Mar 19, 2021

5 min

Change Management in Customer Success: Overcoming Change Resistance

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About 75% of change efforts fail due to their inability to deliver value or complete abandonment, according to HBR.

Pile that probability on top of the compounding stress of living through a pandemic and your chance of change friction and burnout becomes even more certain.   

“The amount of change that the average employee can absorb without becoming fatigued is half what it was last year,” says Jessica Knight, Vice President of Gartner.

Aside from threatening our sense of control, certainty, normalcy, competency, and ego – to name a few of humanity’s favorite things – we resist change because it also creates more work.

Even if that additional upfront work makes us happier or far more successful in the end, we’d rather remain unhappy than make ourselves vulnerable to the unknown of change.

As a Customer Success leader, you feel this change resistance twofold when dealing with your own internal organizational change and when driving change with your customers (in the form of product adoption) who must also contend with their own internal team pushback.

In the HBR article “Ten Reasons People Resist Change,” Rosabeth Moss Kanter, the Arbuckle Professor at Harvard Business School and book author of “Think Outside the Building,” outlines the most common reasons people fight change.

Using Kanter’s 10 reasons as a guide, we identify how Customer Success leaders can navigate this delicate emotional territory to overcome customer and employee resistance to change.

1. Control

Change, such as using a new product, affects our autonomy and power. When change comes from others, Kanter says our self-determination typically drops first.

As people experience a temporary loss of independence while learning a new system, you can reinstate their control by giving them opportunities to make choices. By inviting those affected by the change to planning sessions or brainstorms, you give them back a sense of ownership and authority they may be feeling insecure over losing.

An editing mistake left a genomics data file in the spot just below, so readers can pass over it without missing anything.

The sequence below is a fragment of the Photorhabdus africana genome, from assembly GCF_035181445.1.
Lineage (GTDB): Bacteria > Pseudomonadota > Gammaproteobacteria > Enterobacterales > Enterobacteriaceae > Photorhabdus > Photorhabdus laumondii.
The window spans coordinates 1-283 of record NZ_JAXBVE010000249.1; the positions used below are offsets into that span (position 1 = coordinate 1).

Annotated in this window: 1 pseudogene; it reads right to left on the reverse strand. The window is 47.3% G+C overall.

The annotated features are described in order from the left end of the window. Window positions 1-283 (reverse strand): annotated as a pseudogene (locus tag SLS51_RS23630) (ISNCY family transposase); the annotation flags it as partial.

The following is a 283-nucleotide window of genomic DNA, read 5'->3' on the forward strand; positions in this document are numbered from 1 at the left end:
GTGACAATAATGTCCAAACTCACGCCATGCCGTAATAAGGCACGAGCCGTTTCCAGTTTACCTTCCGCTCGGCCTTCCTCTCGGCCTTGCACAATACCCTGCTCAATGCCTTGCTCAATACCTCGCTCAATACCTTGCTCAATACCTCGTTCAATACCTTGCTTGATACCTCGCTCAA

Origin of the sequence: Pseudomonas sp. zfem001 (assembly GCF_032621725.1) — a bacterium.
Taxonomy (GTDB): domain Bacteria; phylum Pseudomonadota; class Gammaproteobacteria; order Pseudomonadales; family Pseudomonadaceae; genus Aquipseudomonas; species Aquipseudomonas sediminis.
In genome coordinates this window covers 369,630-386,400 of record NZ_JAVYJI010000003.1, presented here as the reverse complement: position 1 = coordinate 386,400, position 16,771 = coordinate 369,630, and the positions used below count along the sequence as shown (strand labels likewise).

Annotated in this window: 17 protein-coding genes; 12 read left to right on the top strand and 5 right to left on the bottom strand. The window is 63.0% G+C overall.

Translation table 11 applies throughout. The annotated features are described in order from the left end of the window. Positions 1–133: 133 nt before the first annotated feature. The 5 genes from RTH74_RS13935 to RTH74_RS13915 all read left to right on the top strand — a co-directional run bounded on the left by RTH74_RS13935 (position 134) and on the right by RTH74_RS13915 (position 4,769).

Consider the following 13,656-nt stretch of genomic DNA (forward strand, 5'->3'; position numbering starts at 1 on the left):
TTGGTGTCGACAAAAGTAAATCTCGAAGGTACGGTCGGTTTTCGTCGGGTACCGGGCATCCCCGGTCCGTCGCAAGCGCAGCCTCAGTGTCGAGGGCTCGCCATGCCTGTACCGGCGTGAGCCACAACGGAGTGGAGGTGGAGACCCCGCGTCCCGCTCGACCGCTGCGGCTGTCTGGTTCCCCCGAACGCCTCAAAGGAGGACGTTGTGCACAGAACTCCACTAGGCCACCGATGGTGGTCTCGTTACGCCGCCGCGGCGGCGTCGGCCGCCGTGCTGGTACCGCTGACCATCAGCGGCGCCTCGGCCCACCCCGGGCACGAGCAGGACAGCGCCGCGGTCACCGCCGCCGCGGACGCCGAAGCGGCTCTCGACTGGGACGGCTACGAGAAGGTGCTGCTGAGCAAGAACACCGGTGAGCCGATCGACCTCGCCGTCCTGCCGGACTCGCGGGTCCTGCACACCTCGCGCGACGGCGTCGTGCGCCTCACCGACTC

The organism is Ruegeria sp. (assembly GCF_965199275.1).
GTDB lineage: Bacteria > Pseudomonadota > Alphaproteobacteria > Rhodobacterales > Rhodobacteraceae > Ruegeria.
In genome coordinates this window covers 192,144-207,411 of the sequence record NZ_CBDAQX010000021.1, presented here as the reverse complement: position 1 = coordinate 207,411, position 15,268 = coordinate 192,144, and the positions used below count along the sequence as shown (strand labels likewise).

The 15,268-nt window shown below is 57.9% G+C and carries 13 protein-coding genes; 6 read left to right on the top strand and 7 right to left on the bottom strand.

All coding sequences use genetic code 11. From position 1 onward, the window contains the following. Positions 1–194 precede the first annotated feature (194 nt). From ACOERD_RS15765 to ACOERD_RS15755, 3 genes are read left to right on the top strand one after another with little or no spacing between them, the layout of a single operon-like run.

2. Uncertainty

“If change feels like walking off a cliff blindfolded, then people will reject it,” says Kanter. People loathe the unknown and avoid it all costs, even if that means remaining ineffective, antiquated, or unhappy.

To counter feelings of ambiguity, Kanter says people need to feel safe, which allows them to be vulnerable and open to change, and motivated by an inspiring and inclusive vision. You can reassure your customers and make them feel confident about your process by simply defining clear steps and timelines for implementing the change.

3. Surprises

People don’t like being caught off guard. We like to think we’re aware of what’s going on around us, especially if it affects us. 

Don’t spring sudden changes on your customers or team. Instead, Kanter recommends dropping clues of what’s to come and collecting feedback along the way. For instance, if functionality that your customer heavily uses is undergoing development and will be significantly altered, you can give your customer hints about the impending changes so they aren’t shocked once it’s gone – and they may be able to offer a new perspective or helpful input, too.

4. Unfamiliarity

Change requires us to deviate from our habits and routines. “Too many differences can be distracting or confusing,” says Kanter who recommends avoiding change for the sake of change.

Limit irrelevant variances caused by change. Focus on the familiar and essential. You should only direct a customer to change a process if it’s absolutely essential to their value attainment.

5. Shame

Your customer’s team members or certain stakeholders may resist adopting your product if they’re associated with the system that came before it. Whether the legacy system is being replaced because it’s no longer effective, or never was, Kanter says those involved with its creation and management fear the notion of being seen as a failure by others.